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Upper and lower bounds in radio networks

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TitleInfo
Title
Upper and lower bounds in radio networks
Name (type = personal)
NamePart (type = family)
Mosteiro
NamePart (type = given)
Miguel
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Miguel Mosteiro
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author
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Farach-Colton
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Martin
Affiliation
Advisory Committee
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Martin Farach-Colton
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chair
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NamePart (type = family)
Muthukrishnan
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S.
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Advisory Committee
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S. Muthukrishnan
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internal member
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Steiger
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William
Affiliation
Advisory Committee
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William Steiger
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internal member
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Bender
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Michael
Affiliation
Advisory Committee
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Michael Bender
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outside member
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Rutgers University
Role
RoleTerm (authority = RULIB)
degree grantor
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Graduate School-New Brunswick
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Genre (authority = marcgt)
theses
OriginInfo
DateCreated (qualifier = exact)
2007
DateOther (qualifier = exact); (type = degree)
2007
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English
PhysicalDescription
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electronic
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application/pdf
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Extent
xi, 93 pages
Abstract (type = abstract)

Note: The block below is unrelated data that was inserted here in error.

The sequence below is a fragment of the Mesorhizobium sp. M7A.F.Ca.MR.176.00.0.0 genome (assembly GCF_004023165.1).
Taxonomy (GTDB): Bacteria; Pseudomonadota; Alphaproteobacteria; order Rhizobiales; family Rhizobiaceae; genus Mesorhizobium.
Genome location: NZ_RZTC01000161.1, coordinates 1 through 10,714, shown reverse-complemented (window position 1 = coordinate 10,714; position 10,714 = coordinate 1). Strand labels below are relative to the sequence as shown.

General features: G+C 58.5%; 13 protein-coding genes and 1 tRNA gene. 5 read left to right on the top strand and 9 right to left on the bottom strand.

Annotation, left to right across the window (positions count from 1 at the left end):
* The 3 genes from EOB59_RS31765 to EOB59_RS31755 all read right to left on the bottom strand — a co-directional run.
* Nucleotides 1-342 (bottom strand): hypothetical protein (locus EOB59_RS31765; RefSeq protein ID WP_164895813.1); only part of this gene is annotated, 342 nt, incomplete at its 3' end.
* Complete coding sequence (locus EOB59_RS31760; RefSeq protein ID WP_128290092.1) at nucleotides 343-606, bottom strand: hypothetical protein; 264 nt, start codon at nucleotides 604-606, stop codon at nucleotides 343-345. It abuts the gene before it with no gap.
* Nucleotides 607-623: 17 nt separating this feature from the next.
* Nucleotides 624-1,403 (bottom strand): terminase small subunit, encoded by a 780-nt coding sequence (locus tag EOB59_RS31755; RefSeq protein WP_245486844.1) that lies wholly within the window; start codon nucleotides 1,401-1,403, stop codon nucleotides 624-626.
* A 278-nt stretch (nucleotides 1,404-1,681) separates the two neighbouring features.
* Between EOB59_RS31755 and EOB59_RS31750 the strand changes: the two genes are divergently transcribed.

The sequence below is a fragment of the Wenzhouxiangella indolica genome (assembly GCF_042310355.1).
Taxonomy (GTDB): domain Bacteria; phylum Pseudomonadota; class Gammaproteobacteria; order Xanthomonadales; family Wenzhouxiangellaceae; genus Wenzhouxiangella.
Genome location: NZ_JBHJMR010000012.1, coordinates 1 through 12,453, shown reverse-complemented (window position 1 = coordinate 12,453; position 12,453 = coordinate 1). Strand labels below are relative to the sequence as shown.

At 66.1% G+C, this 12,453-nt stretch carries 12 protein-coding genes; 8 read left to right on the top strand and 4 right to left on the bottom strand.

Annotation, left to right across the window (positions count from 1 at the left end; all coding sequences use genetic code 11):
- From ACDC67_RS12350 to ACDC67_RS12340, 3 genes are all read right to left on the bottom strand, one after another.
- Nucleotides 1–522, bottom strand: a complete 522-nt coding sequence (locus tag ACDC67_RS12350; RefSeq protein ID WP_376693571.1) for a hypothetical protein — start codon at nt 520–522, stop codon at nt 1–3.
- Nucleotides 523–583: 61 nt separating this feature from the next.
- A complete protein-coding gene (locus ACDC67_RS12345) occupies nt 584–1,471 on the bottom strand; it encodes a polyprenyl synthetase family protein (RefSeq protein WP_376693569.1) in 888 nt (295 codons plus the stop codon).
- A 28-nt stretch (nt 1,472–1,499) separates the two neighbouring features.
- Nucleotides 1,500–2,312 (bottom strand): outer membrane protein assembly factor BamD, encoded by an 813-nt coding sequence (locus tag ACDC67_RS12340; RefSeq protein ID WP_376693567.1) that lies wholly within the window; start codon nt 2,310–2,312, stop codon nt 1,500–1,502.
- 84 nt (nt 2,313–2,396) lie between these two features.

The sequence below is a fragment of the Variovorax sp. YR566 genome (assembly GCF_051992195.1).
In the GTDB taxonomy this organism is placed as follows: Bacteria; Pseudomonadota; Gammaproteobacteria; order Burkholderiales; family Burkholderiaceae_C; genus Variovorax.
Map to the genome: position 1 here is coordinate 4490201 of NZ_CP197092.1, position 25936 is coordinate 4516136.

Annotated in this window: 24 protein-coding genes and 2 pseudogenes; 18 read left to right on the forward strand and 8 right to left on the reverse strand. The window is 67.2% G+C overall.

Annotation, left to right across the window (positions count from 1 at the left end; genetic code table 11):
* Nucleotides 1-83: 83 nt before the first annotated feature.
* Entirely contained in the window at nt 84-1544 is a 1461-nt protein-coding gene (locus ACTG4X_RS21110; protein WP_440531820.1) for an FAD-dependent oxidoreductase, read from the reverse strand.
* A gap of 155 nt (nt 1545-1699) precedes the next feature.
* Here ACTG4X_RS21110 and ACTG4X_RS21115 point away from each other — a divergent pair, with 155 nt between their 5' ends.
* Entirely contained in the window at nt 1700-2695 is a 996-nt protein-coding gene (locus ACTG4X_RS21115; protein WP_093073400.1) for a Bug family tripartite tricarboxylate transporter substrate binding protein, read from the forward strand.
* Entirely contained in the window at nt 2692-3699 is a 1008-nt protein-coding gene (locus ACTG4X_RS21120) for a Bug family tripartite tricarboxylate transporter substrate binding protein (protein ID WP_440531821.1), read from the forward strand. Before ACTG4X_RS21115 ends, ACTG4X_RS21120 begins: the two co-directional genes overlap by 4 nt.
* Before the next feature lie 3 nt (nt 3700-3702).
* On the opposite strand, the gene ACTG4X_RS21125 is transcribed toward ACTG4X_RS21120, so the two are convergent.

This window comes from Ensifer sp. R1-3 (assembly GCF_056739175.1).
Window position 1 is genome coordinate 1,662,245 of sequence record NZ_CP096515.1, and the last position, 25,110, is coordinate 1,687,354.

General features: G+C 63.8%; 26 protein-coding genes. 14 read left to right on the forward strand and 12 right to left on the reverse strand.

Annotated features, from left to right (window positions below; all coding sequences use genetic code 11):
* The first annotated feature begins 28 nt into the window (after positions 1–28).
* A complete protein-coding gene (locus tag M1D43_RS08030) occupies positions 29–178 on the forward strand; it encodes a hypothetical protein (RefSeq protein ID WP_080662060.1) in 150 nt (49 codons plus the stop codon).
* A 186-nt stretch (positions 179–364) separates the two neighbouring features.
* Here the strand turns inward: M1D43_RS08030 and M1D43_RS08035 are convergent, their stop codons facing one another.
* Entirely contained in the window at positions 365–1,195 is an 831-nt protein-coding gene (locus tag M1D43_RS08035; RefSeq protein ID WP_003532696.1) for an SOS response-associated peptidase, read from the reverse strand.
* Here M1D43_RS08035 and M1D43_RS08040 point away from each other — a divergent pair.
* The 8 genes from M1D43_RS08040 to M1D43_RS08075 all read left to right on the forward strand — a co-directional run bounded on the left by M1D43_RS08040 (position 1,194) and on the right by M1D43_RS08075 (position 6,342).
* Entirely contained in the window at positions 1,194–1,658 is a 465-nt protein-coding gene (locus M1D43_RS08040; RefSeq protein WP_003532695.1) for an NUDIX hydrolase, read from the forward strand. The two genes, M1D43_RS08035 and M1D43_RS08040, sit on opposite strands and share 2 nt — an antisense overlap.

Sensor nodes are very weak computers that get distributed at random on a surface in order to achieve a large-scale sensing task. Once deployed, they must wake up and form a radio network. Given the extremely limited resources of sensor nodes, finding efficient solutions even for basic problems is very challenging. The results in this thesis concern the initialization from scratch, or Bootstrapping, of a Sensor Network. More precisely, we seek efficient-provable solutions to the most fundamental problem in Sensor Networks, its self organization. At the same time, we study lower bounds on the time complexity of such a problem. The first set of results in this thesis address the three parts that Sensor Network bootstrapping research has: to model the restrictions on sensor nodes; to prove that the sensors connectivity graph has a subgraph that would make a good network; and to give a distributed protocol for finding such a network subgraph that can be implemented on sensor nodes. A study of the Sensor Network Bootstrapping problem would not be complete without a study of lower bounds on the time complexity of solving it. Strikingly, the most basic problem in a Radio Network, i.e. to achieve a successful transmission, can be proved to be as difficult as other more complex problems under the constraints of a sensor node. The second set of results of this thesis shows new lower bounds for collision-free transmissions in Radio Networks. The main lower bound is tight for a variety of problems. An extension of this result gives the first lower bound for Sensor Network Bootstrapping. A lower bound on the expectation for fair protocols is also shown. Another contribuition of this thesis is a survey of research in Radio Networks. The survey includes two parts that have received extensive study: upper bounds for Sensor Network formation, and upper and lower bounds for non-colliding transmissions in Radio Networks proved under the broader context of more complex problems.